McMaster researcher uncovers secrets of excrement

Tyler Welch
March 6, 2014
This article was published more than 2 years ago.
Est. Reading Time: 2 minutes

A team of McMaster researchers has solved a few of the many mysteries surrounding poop.

McMaster University gastroenterology scientist Jan Huizinga and his team made a discovery that has uncovered some of the mysteries behind movement in the intestines and nutrient absorption.

For many years now, scientists have been aware of how food moves through the digestive tract. Pacemaker cells in the intestine create a beat, much like a heartbeat, that moves food forward.

But your food does not make a direct trip through the intestine – it stops and mixes together so that essential nutrients can be absorbed into our bodies. In order to stop and mix food together to absorb nutrients, the beat of the pacemaker cells has to be interrupted.

Before Huizinga’s discovery, scientists believed that the nervous system of the digestive tract was able to interrupt the beat of the pacemaker cells so that food can stop and nutrients can be absorbed.

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“The intestine has its own nervous system, just like in the brain,” Huizinga said. “Everyone, including myself, always assumed that the nervous system created the motor pattern [for absorption],” said Huizinga.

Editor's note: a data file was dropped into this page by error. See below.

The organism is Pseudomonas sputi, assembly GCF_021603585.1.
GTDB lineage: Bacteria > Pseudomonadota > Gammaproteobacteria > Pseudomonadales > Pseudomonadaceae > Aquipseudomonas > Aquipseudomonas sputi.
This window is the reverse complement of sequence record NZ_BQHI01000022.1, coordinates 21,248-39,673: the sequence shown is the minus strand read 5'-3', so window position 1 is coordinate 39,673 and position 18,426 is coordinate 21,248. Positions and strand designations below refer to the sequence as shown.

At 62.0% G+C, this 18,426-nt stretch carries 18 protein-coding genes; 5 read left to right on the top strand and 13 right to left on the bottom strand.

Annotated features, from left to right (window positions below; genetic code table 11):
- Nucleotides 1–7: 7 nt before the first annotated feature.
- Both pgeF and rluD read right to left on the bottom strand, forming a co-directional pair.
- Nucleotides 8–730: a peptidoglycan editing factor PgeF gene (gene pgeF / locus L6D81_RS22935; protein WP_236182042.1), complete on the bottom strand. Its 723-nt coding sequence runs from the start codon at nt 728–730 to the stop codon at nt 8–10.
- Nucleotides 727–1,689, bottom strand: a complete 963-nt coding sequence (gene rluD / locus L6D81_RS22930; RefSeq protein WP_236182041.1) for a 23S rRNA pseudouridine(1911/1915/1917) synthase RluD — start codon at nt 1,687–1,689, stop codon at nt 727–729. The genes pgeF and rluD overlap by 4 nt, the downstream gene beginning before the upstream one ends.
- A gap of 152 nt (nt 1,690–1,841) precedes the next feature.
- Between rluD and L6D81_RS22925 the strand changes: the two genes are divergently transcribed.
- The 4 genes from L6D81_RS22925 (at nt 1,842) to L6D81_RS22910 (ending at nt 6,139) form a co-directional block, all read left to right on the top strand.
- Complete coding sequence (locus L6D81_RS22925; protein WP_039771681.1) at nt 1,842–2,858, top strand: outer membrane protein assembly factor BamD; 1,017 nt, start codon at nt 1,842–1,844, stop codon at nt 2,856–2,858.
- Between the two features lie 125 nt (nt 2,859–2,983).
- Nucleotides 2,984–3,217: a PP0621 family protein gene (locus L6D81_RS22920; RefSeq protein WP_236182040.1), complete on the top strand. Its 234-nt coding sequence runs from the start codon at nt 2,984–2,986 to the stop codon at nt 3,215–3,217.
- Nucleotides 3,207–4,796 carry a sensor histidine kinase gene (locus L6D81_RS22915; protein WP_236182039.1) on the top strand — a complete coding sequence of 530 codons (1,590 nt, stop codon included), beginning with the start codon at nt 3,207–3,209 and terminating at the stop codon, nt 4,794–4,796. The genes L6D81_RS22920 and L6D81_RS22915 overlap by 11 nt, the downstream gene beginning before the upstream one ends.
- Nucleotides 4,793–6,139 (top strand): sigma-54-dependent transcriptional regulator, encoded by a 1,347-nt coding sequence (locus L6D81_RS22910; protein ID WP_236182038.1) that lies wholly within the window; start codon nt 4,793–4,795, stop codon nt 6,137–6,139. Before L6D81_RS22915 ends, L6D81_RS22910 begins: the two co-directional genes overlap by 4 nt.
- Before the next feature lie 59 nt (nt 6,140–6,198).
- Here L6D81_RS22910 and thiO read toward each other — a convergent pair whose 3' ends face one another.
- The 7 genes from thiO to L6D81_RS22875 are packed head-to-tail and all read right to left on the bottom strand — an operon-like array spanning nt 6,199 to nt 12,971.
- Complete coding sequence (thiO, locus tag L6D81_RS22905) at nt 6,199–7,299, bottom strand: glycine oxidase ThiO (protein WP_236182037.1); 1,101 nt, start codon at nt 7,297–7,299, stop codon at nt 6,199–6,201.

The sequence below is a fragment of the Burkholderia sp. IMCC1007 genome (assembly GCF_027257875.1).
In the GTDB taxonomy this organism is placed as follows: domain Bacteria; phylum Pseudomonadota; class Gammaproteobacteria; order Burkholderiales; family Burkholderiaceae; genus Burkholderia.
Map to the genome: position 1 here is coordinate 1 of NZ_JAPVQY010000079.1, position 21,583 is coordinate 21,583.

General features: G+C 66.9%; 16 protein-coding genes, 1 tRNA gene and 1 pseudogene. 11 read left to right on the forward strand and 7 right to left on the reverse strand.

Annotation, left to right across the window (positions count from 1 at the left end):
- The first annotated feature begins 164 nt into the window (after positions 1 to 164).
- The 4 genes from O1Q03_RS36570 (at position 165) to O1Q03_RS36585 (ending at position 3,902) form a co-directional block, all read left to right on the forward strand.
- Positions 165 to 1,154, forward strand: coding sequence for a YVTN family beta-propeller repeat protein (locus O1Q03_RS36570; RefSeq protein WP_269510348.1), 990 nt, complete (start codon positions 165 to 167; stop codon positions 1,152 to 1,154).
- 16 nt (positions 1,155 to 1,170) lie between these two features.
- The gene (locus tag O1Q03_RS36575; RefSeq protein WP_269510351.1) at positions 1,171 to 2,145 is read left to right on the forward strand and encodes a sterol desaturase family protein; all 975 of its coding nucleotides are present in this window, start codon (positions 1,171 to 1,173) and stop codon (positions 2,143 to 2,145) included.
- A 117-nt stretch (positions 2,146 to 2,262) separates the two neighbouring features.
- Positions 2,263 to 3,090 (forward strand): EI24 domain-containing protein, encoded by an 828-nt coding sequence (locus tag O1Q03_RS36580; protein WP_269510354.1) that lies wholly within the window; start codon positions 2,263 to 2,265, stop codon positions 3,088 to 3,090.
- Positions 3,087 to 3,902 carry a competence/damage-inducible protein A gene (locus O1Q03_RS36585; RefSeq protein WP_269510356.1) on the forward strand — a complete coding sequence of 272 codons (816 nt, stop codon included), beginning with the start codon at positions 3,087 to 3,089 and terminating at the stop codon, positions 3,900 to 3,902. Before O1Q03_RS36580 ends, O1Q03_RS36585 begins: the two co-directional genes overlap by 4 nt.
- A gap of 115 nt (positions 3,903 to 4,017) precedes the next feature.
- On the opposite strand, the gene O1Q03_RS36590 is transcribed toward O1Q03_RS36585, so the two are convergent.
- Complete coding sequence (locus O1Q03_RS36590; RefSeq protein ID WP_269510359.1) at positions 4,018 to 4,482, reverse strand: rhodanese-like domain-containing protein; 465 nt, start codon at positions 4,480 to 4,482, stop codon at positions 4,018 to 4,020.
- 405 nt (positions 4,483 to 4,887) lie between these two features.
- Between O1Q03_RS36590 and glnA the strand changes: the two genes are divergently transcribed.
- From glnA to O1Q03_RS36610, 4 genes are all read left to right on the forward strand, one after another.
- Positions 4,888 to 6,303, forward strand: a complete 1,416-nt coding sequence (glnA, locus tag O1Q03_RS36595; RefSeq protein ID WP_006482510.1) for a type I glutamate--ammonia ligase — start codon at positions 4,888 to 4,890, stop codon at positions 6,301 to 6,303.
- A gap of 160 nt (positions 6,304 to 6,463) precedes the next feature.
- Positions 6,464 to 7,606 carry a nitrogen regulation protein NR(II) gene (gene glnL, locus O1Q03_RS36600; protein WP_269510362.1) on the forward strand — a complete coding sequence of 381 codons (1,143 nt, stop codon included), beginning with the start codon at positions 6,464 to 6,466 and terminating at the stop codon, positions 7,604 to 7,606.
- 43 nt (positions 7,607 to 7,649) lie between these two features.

One day, during an experiment, Huizinga and his colleagues discovered that when they blocked the activity of the nervous system, nutrients were still absorbed.

“We had to change completely every protocol, every idea, every hypothesis,” Huizinga said. “If it is not the nervous system, what is it?”

Two years since this experiment, Huizinga and his team have discovered it is the nutrients themselves and natural intestinal bacteria that interrupt the beat of the pacemaker and allow for absorption.

When we eat certain nutrients, they induce a second pacemaker that sends an electrical signal, interrupting the first pacemaker. When the first pacemaker is interrupted, movement stops and nutrients can be absorbed.

“Now we know the motor patterns involved, we can diagnose patients better by actually measuring the intestinal movements and seeing if the right movements are there,” explained Huizinga.

This can be extremely helpful for patients who have problems with digestion, including chronic diarrhea, constipation or irritable bowel syndrome.

This discovery has also opened the door for future research that looks at which nutrients are best for digestion, or what drugs can be developed to supplement these nutrients.

The study was completed in partnership with Wuhan University in China and with assistance from colleagues from the University of Toronto.

Funding was provided by the Canadian Institutes of Health Research and the National Natural Science Foundation of China. Additional support was given by the Canadian Association of Gastroenterology, Hamilton Health Sciences, and the Ontario Government. The paper was published in Nature Communications on February 24, 2014.

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